11 Indicted in 2016 Triple Murder to Silence D.E.A. Informant

The crime scene was grisly. Three people, tied up with plastic zip ties, were shot execution style and set on fire inside a barn in a small town in rural Pennsylvania on a summer day two and a half years ago. One clung to life, but died the next day.

Now, the authorities say they have found the culprits behind the gangland-style killings.

In an indictment unsealed last week, 11 people who federal prosecutors said were members of the Black Guerrilla Family, a nationwide gang active in drug trafficking, murder and other crimes, were indicted in connection with the killings.

The authorities said the deaths began as part of a plot to silence a police informant that grew to include the killing of two others. The defendants have been charged with a range of crimes including murder, attempted murder, witness tampering, robbery, drug trafficking and illegal possession of a firearm by a felon.

One of the defendants, Jerell Adgebesan, was tied up one year after the killings by several other defendants who wanted to kill him because they suspected he was cooperating with law enforcement, according to the indictment. He has been charged with murder, witness tampering and drug trafficking.

The primary target of the killings was Wendy Chaney, who sold drugs for the gang — including cocaine hydrochloride, crack cocaine and heroin — in Franklin County, Pa., prosecutors said. They also said she was an informant for the Washington County Drug Task Force in Hagerstown, Md., part of the federal Drug Enforcement Administration.

According to the indictment, three of the suspects — Devin Dickerson, Kevin Coles and Torey White — began to suspect that Ms. Chaney was cooperating with law enforcement in June 2016 and quickly hatched a plan to kill her, recruiting other gang members from Baltimore and Hagerstown to assist them. All three have been charged with murder, witness tampering, robbery and drug trafficking.

Prosecutors said Mr. White, who had been in a romantic relationship with Ms. Chaney, lured her on June 25, 2016, to a barn in Mercersburg, Pa., that was owned by Phillip Jackson, a local drug dealer whom the group planned to rob.

Once there, prosecutors said, the defendants attacked Mr. Jackson, Ms. Chaney and a third person, Brandon Coles, binding their wrists before shooting them each in the head or back. The indictment does not describe Mr. Jackson or Mr. Coles as suspected informants, but says each man was shot once. Ms. Chaney was shot twice.

In a separate matter, Mr. White was sentenced last year to more than 10 years in prison for drug possession and illegal possession of a firearm. At his sentencing hearing last February, both he and the prosecutor, William A. Behe, addressed the killings at the barn, which were still being investigated.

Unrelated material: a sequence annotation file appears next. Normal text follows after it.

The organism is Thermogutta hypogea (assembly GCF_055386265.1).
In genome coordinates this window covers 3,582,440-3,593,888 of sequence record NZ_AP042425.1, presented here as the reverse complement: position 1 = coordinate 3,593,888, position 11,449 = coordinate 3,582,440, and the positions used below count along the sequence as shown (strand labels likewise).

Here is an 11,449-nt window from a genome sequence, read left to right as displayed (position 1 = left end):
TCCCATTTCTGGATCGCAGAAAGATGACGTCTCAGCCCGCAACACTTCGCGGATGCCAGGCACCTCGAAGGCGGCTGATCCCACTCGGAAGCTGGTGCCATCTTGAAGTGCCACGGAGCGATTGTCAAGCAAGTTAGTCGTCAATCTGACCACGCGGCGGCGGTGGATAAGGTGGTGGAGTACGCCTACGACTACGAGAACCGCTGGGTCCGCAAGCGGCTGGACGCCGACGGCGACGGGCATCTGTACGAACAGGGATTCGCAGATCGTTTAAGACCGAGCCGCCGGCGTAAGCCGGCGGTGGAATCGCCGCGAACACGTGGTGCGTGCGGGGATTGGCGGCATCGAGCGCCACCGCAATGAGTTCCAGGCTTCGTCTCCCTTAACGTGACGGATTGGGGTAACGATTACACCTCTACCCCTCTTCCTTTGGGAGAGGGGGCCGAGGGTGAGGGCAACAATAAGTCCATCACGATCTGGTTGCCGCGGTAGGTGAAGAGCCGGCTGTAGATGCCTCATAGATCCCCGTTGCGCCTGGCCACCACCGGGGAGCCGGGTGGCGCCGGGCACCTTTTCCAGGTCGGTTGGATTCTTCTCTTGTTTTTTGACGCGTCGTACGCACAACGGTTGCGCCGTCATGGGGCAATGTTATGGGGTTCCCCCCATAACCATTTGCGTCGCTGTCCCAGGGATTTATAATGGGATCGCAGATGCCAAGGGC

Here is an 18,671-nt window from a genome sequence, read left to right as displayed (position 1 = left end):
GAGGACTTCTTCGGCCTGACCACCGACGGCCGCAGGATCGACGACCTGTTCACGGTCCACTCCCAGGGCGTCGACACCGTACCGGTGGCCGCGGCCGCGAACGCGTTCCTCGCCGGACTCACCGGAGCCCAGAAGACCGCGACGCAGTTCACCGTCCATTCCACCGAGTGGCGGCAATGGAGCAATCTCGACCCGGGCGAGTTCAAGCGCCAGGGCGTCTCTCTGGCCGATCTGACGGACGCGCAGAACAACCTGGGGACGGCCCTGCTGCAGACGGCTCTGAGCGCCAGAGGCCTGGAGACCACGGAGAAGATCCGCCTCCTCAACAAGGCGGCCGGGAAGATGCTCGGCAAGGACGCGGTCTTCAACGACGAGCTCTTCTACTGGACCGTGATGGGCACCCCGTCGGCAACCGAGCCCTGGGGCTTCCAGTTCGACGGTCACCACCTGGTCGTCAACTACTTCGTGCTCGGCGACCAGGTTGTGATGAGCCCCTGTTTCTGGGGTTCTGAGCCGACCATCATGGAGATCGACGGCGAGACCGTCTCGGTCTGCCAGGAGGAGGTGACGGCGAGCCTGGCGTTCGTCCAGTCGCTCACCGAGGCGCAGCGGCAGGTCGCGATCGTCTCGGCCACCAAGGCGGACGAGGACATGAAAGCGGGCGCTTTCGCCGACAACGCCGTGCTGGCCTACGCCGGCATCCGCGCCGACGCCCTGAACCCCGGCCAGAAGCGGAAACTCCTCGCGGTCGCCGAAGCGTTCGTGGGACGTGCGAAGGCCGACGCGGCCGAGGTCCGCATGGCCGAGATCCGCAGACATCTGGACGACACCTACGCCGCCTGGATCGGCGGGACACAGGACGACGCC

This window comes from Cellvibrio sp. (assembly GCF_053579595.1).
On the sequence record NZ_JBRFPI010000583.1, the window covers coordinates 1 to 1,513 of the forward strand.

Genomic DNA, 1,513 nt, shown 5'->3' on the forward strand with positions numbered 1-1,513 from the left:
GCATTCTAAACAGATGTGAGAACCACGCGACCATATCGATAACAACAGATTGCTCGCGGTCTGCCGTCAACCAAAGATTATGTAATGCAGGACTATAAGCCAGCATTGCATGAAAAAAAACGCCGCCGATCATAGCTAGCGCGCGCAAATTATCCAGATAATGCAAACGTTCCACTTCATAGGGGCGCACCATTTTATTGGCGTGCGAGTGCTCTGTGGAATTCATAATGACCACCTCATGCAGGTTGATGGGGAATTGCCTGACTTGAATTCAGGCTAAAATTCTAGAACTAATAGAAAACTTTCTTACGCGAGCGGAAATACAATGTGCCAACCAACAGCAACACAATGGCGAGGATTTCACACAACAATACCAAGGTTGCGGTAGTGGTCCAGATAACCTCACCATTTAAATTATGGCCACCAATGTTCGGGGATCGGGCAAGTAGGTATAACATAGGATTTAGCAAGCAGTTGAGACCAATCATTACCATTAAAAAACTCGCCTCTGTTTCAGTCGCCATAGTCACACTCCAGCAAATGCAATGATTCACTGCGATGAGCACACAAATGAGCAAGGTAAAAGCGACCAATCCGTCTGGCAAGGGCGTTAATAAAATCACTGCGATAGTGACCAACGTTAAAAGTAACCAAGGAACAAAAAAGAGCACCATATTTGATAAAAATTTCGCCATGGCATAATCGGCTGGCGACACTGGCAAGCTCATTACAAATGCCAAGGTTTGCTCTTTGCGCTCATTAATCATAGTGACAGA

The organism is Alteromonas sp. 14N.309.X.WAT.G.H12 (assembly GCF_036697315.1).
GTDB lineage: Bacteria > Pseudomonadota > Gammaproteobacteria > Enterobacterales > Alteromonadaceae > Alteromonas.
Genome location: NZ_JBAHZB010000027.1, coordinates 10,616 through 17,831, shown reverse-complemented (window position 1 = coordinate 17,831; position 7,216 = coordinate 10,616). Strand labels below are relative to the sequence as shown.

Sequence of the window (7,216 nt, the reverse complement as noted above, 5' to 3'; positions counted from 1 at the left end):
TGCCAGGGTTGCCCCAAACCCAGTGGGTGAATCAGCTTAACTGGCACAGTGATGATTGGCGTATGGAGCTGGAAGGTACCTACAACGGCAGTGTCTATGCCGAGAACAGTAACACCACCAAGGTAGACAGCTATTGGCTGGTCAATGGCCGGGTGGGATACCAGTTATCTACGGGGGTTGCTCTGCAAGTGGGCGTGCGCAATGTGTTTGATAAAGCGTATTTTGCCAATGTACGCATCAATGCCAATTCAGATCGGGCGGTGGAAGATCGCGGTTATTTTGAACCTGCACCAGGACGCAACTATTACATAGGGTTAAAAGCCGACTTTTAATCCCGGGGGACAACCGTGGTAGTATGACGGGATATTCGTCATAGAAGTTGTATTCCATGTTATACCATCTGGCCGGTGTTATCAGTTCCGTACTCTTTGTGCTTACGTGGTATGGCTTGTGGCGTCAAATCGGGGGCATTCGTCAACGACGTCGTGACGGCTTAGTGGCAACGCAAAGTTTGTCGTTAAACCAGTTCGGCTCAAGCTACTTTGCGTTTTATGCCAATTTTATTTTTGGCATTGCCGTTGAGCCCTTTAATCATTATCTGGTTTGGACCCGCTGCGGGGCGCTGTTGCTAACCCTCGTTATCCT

Mr. Behe said law enforcement officials first encountered Mr. White when police officers arrived at the barn on the day of the killings and found him there with “three people bound behind their back with zip ties, shot in the head and in the back, their bodies set on fire, murdered execution style.”

But according to a transcript of his sentencing hearing, Mr. White said he had been trying to help the victims and was too high when the police arrived to tell them what had happened.

“I was the one that actually called the police to come save one of the victims that was living when the officers got there,” Mr. White responded in court. “Those were my friends.”

Officers released Mr. White on the night of the killings but later searched his home, Mr. Behe said at sentencing. The prosecutor said they found crack and powder cocaine, marijuana, digital scales, an AK-47 rifle, a Dan Wesson .44 magnum handgun, a box of .44 caliber ammunition, a pouch of .762 caliber rounds of ammunition and 6.44 magazine rounds.

The indictment does not mention Mr. White’s presence at the scene of the killings when police officers arrived. It said the defendants fled after the shooting, stopping at a nearby convenience store to pistol whip and rob a customer there on their way home.

Prosecutors said when the police arrived at the barn on the day of the killings, Mr. Jackson was still alive. He died of his injuries the next day.

Prosecutors said Mr. Coles and Mr. Dickerson were arrested in July 2016 in Hagerstown on drug trafficking charges. In the meantime, the other defendants began to suspect that Mr. Adgebesan was cooperating with homicide investigators. Prosecutors said that they tied him up and planned to kill him, but that he escaped.

A lawyer for Mr. Coles did not respond to a message seeking comment on Monday, and Elisabeth K. H. Pasqualini, who represents Mr. Dickerson, declined to comment. It was not clear who, if anyone, was representing Mr. White or Mr. Adgebesan.

The office of the federal prosecutor, David Freed, has not issued a statement about the indictment, and Mr. Behe said by email that he was unable to comment on Monday night.

A spokesman for Mr. Freed did not respond to a message seeking comment on Monday evening. A notice on the office’s website said its public affairs operations would be “very limited” during the partial government shutdown, which began Dec. 22.

Brent Miller, a spokesman for the Pennsylvania State Police, said that all 11 suspects were in custody. He also said the state police would not answer questions about the case until the end of the government shutdown, when they planned to hold a news conference with federal law enforcement officials.

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